NORRISTOWN — The Montgomery County Board of Commissioners Thursday unanimously approved an award of a contract for the sale of Parkhouse, Riverview and Montgomery Meadows to Mid-Atlantic Health Care LLC for $39 million.
Following a review of the sale by a nine-member working group made up of county aging and adult services and Parkhouse staff — and presented to the board last week — the commissioners decided to follow the working group’s advice and agreed to sell the facility to Mid-Atlantic, a Maryland-based health care company specializing in nursing home and elderly care.
“We know that today we have a top-quality facility with very caring and capable staff and happy residents. We also know that under the current structure, we lose millions of dollars each year, which has to be subsidized by the county taxpayers,” said commissioners Chairman Josh Shapiro. “The short-term need, as I see it, is to protect the interests of our employees, maintain the high quality of care for our residents and also look after the needs of our taxpayers. I believe that this proposal does just that.”
According to county Chief Financial Officer Uri Monson, the sale of the Royersford complex and its surrounding 200 acres should be completed by the end of the year. A portion of the sale would go toward the $8.4 million in outstanding principal debt in which Parkhouse is mired.
Mid-Atlantic managing partner Dr. Scott Rifkin, during last week’s presentation, assured the commissioners that little would change for county staff and residents because of the transaction.
Rifkin said Mid-Atlantic would keep all existing staff at Parkhouse and maintain the same high level of care residents and their families have come to expect. Adjustments to employee benefits, however, could come at some point, though he was unsure exactly what could change, he said.
On Tuesday, the commissioners visited a Mid-Atlantic branch in Bala Cynwyd to gauge employee and resident reactions to working and living there. All three commissioners Thursday said the feedback was positive.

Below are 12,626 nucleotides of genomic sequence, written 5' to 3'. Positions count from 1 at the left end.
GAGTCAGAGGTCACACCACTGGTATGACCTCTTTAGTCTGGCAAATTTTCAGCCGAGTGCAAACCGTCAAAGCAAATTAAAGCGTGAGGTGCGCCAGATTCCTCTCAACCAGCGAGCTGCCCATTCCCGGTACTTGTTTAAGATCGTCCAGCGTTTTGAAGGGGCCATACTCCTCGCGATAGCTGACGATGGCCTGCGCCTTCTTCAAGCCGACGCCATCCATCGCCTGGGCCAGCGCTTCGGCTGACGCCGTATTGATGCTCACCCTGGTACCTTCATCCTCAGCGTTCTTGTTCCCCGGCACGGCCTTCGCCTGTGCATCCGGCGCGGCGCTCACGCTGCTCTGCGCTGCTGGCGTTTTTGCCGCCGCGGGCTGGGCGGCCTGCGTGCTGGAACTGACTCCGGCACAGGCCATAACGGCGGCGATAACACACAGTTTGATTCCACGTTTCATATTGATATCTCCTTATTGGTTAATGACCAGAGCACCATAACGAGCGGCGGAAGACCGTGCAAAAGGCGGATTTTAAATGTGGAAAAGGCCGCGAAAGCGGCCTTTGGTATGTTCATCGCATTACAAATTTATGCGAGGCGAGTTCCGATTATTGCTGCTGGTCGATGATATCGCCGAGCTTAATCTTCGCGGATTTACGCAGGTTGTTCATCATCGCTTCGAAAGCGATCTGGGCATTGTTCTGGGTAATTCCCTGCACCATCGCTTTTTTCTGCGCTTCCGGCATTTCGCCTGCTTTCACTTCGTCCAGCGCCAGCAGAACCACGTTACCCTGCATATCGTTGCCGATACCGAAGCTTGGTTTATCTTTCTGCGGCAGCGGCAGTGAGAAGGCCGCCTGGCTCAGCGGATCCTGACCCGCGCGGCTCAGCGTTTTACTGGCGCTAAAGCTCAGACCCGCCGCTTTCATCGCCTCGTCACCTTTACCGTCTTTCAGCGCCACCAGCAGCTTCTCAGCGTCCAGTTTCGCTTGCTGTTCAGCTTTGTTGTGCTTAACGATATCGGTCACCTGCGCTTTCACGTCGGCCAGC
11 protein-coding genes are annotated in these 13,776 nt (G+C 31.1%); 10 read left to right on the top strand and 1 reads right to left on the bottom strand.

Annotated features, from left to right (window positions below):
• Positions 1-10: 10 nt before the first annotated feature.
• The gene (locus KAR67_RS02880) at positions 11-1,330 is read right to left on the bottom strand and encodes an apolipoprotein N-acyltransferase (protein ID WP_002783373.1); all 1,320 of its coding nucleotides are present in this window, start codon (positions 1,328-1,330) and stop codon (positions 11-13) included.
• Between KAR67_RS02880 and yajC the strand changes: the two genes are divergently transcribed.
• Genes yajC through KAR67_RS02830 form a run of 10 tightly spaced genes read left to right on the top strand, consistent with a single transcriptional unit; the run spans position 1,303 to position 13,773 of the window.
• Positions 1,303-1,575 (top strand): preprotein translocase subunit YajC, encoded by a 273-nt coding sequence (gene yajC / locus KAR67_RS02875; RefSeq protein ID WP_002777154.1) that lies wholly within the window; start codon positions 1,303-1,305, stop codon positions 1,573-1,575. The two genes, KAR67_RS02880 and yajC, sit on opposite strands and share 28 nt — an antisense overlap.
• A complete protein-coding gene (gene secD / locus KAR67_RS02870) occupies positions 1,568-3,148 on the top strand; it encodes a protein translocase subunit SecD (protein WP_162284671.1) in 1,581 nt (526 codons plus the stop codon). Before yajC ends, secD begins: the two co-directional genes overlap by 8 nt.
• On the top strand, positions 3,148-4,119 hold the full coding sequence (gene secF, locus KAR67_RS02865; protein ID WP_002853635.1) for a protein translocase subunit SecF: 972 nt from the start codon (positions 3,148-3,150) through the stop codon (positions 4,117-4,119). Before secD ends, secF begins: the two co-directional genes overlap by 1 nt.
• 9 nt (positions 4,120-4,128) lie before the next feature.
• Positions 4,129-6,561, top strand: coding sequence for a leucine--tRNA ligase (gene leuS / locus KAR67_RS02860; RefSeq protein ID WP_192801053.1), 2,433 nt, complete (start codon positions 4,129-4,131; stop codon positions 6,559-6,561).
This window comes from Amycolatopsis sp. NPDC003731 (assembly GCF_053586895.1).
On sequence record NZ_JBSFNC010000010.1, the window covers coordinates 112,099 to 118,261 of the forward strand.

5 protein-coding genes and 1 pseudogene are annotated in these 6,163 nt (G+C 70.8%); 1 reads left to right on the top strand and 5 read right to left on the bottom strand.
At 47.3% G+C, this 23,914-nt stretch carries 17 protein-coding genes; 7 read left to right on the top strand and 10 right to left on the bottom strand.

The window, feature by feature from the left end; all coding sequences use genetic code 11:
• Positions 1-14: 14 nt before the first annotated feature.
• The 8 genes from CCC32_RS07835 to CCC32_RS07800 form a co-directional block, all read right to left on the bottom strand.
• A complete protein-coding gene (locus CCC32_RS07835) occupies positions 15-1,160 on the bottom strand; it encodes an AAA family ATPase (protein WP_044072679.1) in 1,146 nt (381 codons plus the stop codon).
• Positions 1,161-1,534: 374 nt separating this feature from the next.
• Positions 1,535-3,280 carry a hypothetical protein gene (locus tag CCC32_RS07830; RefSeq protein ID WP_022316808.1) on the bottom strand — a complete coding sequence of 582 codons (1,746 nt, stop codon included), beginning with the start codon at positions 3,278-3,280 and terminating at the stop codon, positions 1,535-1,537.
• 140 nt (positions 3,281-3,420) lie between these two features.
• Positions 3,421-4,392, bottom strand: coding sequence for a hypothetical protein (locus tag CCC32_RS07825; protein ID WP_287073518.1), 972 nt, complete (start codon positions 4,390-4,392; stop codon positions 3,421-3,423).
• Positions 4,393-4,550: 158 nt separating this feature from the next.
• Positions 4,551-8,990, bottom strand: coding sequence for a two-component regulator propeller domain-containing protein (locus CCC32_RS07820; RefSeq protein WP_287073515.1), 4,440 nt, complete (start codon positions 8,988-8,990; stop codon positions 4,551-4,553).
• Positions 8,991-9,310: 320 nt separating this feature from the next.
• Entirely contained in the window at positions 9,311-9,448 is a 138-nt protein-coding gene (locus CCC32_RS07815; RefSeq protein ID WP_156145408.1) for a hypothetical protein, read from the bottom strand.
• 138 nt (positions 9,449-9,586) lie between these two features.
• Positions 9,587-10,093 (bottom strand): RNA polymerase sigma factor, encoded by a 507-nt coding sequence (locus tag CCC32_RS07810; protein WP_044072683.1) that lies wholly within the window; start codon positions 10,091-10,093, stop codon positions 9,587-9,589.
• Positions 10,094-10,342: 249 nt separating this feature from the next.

Initially unsold on the idea of privatization, Commissioner Bruce L. Castor Jr. said that upon further review, he changed his mind and would vote to support the motion.
“We have had so many things in this government that needed our immediate attention because they were broken and they needed to be fixed, due to mismanagement, incompetence or corruption. This was an area that I did not think was a priority because it worked well,” Castor said. “This has been a difficult decision for me because I don’t generally like to change things that I think are working well. I don’t like to change things for change’s sake, and I don’t like to gamble with the well-being of the misfortunate people who find themselves having to utilize the Parkhouse facility. But I think that my initial reluctance is overcome based on evidence and not based on anything beyond that.”
Monson has said the county has been operating Parkhouse with an average deficit of about $2 million to $3 million a year.
Commissioners Vice Chairwoman Leslie Richards echoed the positive sentiments expressed by the Parkhouse working group and her colleagues on the board.
“While I did have an open mind going in, I do acknowledge that change — particularly this type of change to a nursing care facility — is hard and very emotional,” Richards said. “We weren’t looking just to sell, but it had to be the right people and to the right company, and it had to represent things that were very important to us.”
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